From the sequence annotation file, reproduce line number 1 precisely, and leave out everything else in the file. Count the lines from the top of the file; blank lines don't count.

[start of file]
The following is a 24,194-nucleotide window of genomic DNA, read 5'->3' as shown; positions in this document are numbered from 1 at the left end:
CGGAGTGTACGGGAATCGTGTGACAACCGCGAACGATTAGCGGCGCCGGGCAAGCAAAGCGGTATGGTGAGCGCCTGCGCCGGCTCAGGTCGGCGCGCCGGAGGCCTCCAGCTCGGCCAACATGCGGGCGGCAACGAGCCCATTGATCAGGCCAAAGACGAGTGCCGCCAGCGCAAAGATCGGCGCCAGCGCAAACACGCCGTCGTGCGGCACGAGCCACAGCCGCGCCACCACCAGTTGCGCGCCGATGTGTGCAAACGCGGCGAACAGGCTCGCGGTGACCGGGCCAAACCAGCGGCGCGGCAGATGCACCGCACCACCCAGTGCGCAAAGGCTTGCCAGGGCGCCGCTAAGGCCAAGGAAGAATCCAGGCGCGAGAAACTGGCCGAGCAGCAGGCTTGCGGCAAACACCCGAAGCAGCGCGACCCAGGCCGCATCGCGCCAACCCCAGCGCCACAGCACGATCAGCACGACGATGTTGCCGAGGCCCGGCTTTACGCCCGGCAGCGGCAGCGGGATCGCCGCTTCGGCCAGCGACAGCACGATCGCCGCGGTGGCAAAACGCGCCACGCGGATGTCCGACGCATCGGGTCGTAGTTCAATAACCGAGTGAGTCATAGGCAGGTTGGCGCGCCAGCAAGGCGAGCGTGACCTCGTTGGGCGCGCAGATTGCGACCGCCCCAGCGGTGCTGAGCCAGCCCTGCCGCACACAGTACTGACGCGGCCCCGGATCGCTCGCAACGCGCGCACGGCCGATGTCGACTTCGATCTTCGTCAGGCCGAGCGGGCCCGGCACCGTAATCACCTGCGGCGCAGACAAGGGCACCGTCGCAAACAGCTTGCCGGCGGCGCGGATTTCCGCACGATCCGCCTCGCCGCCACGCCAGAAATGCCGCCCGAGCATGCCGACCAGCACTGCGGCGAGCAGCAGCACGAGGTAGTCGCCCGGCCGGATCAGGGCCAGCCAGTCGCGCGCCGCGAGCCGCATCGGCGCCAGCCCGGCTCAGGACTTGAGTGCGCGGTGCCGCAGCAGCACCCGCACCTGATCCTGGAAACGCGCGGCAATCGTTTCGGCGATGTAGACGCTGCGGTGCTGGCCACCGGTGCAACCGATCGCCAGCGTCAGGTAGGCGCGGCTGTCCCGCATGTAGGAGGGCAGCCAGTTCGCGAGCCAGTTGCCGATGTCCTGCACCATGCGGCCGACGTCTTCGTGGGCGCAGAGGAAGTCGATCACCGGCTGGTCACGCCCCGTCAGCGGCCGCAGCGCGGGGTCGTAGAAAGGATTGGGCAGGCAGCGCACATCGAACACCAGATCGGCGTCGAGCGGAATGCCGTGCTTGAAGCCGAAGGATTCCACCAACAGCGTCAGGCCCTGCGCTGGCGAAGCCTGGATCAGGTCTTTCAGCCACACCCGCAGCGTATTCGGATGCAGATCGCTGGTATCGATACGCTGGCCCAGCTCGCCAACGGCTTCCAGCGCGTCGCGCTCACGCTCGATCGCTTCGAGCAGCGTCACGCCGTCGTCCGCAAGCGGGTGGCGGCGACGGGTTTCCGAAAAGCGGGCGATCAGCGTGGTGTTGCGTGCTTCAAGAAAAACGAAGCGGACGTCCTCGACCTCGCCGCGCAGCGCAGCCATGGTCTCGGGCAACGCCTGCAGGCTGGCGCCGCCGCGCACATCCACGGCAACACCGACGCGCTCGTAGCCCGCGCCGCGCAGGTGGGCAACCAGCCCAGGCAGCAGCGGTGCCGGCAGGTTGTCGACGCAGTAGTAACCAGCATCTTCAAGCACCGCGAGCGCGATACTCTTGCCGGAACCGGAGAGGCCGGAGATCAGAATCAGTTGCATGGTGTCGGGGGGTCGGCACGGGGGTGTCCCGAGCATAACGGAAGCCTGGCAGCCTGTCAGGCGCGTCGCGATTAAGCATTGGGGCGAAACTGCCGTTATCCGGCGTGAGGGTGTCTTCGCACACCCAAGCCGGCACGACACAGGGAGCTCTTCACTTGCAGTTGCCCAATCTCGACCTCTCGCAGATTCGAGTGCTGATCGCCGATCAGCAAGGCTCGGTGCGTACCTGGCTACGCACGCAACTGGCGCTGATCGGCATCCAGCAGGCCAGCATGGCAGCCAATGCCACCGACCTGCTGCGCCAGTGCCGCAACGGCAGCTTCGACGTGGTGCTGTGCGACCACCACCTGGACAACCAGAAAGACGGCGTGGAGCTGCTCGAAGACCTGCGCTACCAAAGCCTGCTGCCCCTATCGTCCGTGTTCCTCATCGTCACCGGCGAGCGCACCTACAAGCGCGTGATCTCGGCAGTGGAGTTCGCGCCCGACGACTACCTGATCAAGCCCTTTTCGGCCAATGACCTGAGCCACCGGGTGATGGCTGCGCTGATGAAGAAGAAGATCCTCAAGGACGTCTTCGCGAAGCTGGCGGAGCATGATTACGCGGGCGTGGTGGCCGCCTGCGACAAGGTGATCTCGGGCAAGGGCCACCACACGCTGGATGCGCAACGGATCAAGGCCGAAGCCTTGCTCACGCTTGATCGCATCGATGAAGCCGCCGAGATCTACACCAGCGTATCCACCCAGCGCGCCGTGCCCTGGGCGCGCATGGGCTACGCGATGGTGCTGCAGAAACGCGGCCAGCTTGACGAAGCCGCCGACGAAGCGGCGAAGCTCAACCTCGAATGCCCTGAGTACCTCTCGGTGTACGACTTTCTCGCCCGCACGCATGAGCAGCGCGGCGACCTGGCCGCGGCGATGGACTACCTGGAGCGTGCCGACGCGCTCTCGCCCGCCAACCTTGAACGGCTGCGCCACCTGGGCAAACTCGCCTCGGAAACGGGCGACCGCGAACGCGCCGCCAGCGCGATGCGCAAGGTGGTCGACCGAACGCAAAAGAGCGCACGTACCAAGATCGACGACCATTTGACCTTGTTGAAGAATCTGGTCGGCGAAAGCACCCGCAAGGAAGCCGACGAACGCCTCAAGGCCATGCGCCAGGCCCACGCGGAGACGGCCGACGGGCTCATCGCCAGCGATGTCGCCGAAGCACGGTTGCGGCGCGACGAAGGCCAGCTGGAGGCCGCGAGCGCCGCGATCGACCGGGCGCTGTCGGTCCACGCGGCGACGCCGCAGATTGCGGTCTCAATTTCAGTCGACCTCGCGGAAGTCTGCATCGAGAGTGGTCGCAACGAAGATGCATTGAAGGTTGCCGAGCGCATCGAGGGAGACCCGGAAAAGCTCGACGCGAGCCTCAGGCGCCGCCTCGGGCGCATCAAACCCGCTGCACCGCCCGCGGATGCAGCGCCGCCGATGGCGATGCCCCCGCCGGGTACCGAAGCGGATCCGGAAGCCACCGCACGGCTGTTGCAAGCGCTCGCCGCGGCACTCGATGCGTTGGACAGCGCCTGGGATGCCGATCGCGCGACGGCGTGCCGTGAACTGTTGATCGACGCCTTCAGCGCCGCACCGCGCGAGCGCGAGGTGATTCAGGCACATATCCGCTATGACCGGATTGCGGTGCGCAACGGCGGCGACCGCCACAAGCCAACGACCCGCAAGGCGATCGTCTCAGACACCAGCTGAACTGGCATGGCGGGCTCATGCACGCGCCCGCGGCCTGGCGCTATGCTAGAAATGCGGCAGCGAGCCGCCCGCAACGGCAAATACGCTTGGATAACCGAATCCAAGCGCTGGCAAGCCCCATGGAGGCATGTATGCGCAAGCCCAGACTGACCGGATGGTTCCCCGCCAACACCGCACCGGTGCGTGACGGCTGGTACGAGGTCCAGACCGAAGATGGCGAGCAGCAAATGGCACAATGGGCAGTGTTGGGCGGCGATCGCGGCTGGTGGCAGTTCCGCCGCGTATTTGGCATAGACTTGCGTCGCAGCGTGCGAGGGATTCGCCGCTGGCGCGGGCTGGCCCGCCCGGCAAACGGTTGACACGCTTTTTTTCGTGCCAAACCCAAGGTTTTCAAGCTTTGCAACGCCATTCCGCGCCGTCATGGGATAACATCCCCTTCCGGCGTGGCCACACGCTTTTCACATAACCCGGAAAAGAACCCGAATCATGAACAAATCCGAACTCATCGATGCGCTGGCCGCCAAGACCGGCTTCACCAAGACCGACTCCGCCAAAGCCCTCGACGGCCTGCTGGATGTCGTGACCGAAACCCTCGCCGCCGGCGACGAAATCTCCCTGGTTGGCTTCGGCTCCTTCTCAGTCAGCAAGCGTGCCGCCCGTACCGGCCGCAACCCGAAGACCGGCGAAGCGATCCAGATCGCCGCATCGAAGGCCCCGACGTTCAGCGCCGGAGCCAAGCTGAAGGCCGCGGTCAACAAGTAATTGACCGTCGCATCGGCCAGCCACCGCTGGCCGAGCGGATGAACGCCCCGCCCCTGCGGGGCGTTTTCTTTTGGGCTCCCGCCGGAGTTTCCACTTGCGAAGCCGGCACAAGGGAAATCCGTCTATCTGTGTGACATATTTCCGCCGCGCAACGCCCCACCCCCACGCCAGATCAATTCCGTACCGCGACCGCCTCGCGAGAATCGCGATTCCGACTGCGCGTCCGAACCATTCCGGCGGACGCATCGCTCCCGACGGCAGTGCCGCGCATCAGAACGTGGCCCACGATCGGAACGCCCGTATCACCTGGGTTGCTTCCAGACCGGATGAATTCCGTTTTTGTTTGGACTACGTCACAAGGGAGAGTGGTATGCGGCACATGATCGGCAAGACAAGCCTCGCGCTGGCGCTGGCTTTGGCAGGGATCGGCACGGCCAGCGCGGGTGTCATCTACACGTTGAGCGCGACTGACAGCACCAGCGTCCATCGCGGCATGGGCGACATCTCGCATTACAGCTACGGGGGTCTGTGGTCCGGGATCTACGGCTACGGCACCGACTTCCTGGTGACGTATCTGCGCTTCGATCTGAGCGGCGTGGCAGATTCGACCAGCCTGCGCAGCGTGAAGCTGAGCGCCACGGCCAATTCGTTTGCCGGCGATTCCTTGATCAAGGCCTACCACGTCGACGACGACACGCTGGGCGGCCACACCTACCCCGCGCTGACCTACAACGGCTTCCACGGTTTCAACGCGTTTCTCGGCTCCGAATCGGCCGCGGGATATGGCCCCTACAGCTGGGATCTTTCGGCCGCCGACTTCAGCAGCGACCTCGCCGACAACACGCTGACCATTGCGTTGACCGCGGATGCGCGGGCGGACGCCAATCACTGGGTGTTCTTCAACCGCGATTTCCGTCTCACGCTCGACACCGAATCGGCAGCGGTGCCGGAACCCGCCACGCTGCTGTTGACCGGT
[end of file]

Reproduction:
The following is a 24,194-nucleotide window of genomic DNA, read 5'->3' as shown; positions in this document are numbered from 1 at the left end: